.Age.

My birthday is around the corner. I am approaching 39 which means the big 4-0 is just around the corner, too. This also means, that I am no spring chicken but I am not an old lady either. I can party like a twenty-year-old but it then takes me a couple of days to recover. Sometimes I am a tired mother taking my son to the park, and other times I am a petulant teenager giving the finger to Frank the FedEx guy who didn’t bring me that package I ordered ten weeks ago. I idle right in the middle without knowing when middle age actually starts. According to the dictionary, middle-age is “the period of life between young adulthood and old age, now usually regarded as between about forty-five and sixty.” SIXTY? Nice try, Oxford.

I personally think middle age begins once you start looking forward to eating dinner before 6.30 p.m., or when you call the cops when your next-door neighbor has a party. I know my body feels older even though I feel I am in shape and practice Yoga on a daily basis. Sometimes certain parts hurt that usually didn’t. However, I would never let this social pressure of “staying young forever” get to me.

I can either exhaust myself thrashing against it or turn around and let the pressure of it massage out my kinks. Fighting aging is like the War on Drugs. It’s expensive, does more harm than good, and has proven to never end.

Hopefully, I have another fifty years of healthy living ahead of me before I pass from this earth either in my sleep (preferred) or during a daring rescue caught on tape the paramedics recorded. Ideally, my penultimate day would be spent attending a giant beach party thrown in my honor. Everyone would gather around me at sunset, and the golden light would make everything look awesome as I told hilarious stories and gave away my book collection to my friends. I and all my still-alive friends (which, let’s face it, will mostly be women) would sing and dance late into the night. My son would be strong, grown, handsome, and happy. I would be frail but adorable. Once the party ended, everyone would fall asleep except for me, my son, and my partner. We would spend the rest of the night watching the stars under a nice blanket my granddaughter made.

As the sun began to rise, my partner would wake and put the coffee on. My son would still be asleep. My partner’s last words would be something banal and beautiful. “Are you warm enough, my love? I want to tell you a story.” he would ask and say while handing me another blanket. “Just right, okay, tell me a story,” I would answer while feeling content.

My funeral would be incredibly intimate. I would instruct people to throw firecrackers and play Pink Floyd songs on a loop.

Did I freak you out? It wasn’t until I turned thirty-two and my son was born that I started to feel like my adult life was beginning. This was around the time when I knew how to jump-start my own car battery. I had spent so much of my twenties in a state of delayed adolescence and so much of my teenage years wishing that time would move faster. At thirty, I felt like I had about six or seven years of feeling like a real adult before my brain, and society tried starting to make me worry about being old. There is the built-in baby stuff, plus the added fascination with the new. But here is the thing. Getting older is awesome, and not because I don’t care as much about what people think. It’s awesome because I develop a secret superpower. My son would love to read all about it.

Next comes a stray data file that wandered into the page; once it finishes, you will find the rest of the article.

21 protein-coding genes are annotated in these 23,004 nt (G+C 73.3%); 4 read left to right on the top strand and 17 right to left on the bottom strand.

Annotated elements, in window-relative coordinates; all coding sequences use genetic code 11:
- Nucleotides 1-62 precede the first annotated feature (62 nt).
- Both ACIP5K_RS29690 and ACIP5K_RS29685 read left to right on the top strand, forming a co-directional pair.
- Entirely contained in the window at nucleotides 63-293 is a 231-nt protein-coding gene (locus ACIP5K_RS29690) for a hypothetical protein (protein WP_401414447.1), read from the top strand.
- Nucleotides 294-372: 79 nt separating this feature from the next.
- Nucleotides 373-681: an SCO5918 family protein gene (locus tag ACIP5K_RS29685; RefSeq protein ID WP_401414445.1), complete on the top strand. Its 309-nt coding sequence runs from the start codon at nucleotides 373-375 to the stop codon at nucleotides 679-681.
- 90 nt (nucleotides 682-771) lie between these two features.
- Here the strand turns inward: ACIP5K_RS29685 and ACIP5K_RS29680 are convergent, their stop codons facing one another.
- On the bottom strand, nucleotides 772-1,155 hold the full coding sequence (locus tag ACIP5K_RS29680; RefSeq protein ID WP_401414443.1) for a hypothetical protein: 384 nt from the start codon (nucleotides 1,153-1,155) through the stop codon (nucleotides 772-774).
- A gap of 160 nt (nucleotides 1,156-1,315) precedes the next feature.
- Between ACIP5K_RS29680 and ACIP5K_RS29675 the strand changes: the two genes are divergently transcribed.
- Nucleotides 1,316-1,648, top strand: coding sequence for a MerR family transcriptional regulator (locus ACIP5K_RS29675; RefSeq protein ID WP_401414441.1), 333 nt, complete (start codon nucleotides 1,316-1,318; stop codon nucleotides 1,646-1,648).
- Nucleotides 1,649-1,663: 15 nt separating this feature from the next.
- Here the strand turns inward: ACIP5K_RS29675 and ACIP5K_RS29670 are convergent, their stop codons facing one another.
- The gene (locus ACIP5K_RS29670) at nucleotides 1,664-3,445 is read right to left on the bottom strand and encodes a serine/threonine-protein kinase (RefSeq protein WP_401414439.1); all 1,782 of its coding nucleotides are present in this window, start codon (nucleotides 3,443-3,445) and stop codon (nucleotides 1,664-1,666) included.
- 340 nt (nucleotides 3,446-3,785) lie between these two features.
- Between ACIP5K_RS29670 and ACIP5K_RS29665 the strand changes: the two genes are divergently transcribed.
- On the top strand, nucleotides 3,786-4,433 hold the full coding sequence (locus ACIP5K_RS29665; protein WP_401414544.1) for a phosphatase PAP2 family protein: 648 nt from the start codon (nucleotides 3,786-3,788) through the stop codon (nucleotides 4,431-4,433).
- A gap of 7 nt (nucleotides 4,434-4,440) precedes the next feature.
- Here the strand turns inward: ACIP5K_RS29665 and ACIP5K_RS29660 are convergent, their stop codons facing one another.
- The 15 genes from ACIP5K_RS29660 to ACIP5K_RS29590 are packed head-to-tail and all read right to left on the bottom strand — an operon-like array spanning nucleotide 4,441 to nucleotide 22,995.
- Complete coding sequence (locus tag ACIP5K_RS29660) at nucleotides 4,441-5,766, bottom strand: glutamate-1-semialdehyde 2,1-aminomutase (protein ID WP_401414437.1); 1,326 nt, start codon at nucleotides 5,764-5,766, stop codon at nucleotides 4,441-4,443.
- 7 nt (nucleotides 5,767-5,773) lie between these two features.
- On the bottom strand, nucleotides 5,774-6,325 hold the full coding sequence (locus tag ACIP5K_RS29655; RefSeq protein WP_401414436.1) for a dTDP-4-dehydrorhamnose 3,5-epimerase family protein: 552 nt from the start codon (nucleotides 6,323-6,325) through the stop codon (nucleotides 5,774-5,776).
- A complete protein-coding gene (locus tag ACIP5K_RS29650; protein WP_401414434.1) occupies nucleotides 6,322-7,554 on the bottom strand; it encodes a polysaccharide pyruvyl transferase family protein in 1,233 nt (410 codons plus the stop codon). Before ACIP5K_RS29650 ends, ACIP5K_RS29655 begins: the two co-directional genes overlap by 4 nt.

The superpower: Getting older makes me somewhat different or being able to adapt to things more easily. This can be exciting. Now that I am better at observing a situation, I can use my sharpened skills to scan a room and navigate it before anyone even notices that I am there. This can lead to me finding a comfortable couch at a party, or to the realization that I am at a terrible party and need to leave immediately. I can witness young people embarrassing themselves and get a thrill that it is not me. I can watch and listen to them throw around their “alwayses” and “nevers” and “I am the kind of person who would never….” and delight in the fact that I am past that point in my life. Feeling different means I can float.

Getting older also helps me develop an x-ray vision. I am now able to see through people more. I get better at understanding what people mean and how it can be different from what they say. Finally, the phrase “actions speak louder than words” starts to make sense. I can read people’s energies better, and this means I get stuck less talking to idiots. Gone are the days when I take things personally and internalize everyone’s behavior. I get better at knowing what I want and need.

Lastly, because I am a superhero, I am really good at putting together a good team. I can look around the room and notice the other superhero because they are the ones noticing me. Some friends I meet are highly emulsified and full of awesomeness. Now that I have a sense of who I am, I know better what kind of friend(s) or partner(s) I want and need. I am interested in people who swim in the deep end. I want to have conversations about real things with people who have experienced real things. I am tired of talking about movies and gossiping about friends. Life is crunchy and complicated and I am more about all the deliciousness instead.

Hey…. Can you walk and breathe? Yes!? Then stop complaining.

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